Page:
RANCHO PALOS VERDES — Residents of sloping Galerita Drive now have a clear, uncluttered view of the Port of Los Angeles and the Pacific beyond.
But Deborah Anne Palmieri says the view has come at too great a price: the removal of several old, 60-foot-high, Italian stone pine trees from her Eastview neighborhood as part of a citywide program that started a year ago.
The city is removing shallow-rooted trees that officials contend are causing recurring damage to streets, gutters, curbs and sidewalks. About 955 trees between sidewalks and curbs have been taken out so far and 1,600--out of a city total of 8,500 street trees--are to be gone when the program ends in June.
Only Depressions Remain
"They have gone through and destroyed every single Italian stone pine in Eastview," she said, adding that ficus trees also have been cut down. Where dozens of trees used to stand along several streets off Western Avenue and Delasondre Drive, there now is only sawdust covering the depressions where stumps were removed.
"Many of us feel it is an overly drastic and overzealous plan, which will unnecessarily denude the Peninsula of all of its plentiful greenery, which many people moved here for," said Palmieri, a college political science professor who moved to Eastview a year ago with her husband and infant child.
But George A. Wentz, city public works director, argues that rather than being an attack on greenery, the plan is an attempt to reduce liability and expenses related to recurring damage by trees that have been judged to pose problems.
Officials say tree removal generated few protests until it got to Eastview. There, the cutting of 210 trees sparked an uprising in which one woman tied herself to a tree with a long extension cord. The city halted the tree-cutting and a City Council tree committee decided to take another look at the removal program.
The committee last week recommended that it be continued, but it called for exemption of the stone pines in Miraleste, a 360-home area near Eastview that dates from the 1920s. Miraleste has no sidewalks and trees there were planted some distance from streets. The committee said that because of their age and the way they were planted, the trees have deep roots and "in most cases do not present the problem encountered elsewhere in the city."
Mayor Mel Hughes, a member of the tree committee, said he expects the council to adopt the report on Jan. 19 and order resumption of tree removal in Eastview and other areas of the city.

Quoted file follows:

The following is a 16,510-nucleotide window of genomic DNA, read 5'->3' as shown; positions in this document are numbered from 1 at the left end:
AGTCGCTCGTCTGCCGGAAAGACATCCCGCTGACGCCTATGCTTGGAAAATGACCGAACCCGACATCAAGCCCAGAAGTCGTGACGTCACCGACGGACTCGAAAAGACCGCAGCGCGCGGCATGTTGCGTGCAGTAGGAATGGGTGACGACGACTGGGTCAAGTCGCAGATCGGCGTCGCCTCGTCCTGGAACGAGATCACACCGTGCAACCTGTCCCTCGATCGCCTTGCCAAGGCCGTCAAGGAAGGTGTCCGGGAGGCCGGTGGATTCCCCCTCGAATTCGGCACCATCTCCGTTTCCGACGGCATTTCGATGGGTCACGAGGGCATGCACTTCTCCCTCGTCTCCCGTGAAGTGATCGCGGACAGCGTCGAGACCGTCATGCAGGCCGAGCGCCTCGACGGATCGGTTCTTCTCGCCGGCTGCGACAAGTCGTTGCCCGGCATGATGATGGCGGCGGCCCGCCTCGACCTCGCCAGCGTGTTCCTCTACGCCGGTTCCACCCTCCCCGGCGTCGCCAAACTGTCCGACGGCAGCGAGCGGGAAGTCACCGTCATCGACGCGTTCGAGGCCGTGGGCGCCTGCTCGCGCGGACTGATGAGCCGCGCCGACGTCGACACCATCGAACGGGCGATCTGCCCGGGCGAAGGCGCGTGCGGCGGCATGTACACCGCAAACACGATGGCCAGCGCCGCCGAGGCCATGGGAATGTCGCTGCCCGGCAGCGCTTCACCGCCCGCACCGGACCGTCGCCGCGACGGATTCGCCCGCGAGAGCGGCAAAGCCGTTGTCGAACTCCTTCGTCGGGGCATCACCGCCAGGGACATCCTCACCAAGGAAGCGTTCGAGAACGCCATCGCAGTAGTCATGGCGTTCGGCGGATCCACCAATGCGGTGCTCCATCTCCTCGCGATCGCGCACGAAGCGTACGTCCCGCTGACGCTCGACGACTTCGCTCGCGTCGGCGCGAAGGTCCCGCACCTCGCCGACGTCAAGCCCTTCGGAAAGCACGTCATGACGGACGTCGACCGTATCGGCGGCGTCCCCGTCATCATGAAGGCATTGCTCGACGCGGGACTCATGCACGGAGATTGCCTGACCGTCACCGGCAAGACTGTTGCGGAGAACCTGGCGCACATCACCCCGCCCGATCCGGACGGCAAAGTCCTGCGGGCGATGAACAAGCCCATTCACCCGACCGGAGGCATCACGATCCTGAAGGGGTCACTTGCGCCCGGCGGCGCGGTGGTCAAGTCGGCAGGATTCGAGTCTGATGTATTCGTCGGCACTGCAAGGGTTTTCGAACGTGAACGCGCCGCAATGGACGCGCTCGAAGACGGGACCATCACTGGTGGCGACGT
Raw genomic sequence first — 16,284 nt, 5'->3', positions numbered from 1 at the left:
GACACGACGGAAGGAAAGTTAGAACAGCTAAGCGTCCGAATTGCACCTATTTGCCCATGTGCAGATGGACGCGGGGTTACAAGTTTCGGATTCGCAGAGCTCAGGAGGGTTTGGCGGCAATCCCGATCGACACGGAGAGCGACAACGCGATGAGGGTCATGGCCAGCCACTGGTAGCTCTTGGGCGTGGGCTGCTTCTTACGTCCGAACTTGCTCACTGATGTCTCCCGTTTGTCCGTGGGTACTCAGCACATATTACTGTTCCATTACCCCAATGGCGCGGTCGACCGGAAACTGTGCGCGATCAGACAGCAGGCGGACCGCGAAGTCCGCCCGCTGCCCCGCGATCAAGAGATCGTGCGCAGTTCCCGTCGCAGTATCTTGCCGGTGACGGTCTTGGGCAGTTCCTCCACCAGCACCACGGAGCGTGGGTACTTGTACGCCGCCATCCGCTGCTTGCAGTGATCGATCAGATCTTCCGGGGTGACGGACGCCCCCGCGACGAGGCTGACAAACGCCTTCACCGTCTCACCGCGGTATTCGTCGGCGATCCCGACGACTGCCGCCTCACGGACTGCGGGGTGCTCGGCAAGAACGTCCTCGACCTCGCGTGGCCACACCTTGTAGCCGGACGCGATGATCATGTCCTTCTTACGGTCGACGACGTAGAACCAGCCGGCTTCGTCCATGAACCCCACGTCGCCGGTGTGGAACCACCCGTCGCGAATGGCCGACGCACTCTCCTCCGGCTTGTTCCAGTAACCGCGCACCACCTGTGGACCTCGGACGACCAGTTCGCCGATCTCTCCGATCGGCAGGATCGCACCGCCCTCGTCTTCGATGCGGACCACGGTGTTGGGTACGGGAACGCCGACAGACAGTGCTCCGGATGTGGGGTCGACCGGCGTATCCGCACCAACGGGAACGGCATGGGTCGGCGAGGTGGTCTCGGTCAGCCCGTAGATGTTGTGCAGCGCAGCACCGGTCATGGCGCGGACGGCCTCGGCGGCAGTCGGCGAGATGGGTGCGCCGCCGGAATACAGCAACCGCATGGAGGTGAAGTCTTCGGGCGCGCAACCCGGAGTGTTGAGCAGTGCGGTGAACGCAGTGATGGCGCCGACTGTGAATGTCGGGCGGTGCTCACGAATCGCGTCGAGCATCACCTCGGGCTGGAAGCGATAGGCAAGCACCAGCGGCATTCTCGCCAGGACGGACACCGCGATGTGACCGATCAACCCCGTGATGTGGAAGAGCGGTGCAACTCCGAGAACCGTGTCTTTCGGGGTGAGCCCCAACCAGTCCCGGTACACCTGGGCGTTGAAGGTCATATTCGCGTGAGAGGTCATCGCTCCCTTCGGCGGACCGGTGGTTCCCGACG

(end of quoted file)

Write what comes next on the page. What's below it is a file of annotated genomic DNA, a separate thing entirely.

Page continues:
Public works officials said the next area slated is the Ridgecrest neighborhood at the top of the Palos Verdes Peninsula near Crestridge Road, where 85 trees--mostly ficus--are to be taken out.
The brouhaha has prompted Palmieri and others to form the Rancho Palos Verdes Citizens Tree Review Committee, which she described as a "fact-finding" group of about 10 people who will study the city program.
Palmieri said the program has resulted in the removal of trees with no evidence of damage and with little or no notice to residents. As an example, she points to an orchid tree in front of her house.
"My tree was designated for removal because in 1984, the curb was repaired," she said. "They claim root damage . . . but there is a large crack in my foundation parallel to the curb, and I have suggested it could have been earth movement."
The city is taking another look at her tree.
Began in 1985
The tree removal program was born--amid both protest and support from residents--in the summer of 1985 after the council decided that the city could no longer afford the expense of repairing damaged paving and curbs or the risk of liability lawsuits from people injured after tripping over sidewalks raised by roots.
Hughes, who sits on the council's tree committee along with Councilman Robert Ryan, said the city has a $17-million backlog of unfunded maintenance and repair work on storm drains and major streets. He also said the courts have held that a city may be liable for accidents if a sidewalk is raised by even a quarter of an inch. "This is not an imagined risk," he said.
Palmieri calls the city position a "worst-case scenario."
"Frankly, our chances of being blown out to Catalina due to an earthquake are much greater than the possibility of a multimillion-dollar lawsuit to decimate the city treasury."
She contends that in the long run, it is better to pay periodically for tree damage than to destroy the aesthetics--and damage property values--by extensive tree-cutting.
Many Are Pleased
Wentz said many people have told officials they are happy that problem trees are being removed because they do not want to continue to pay for repairs. (Under city policy, residents pay for sidewalk repairs, while the city pays to fix curbs, gutters and streets.)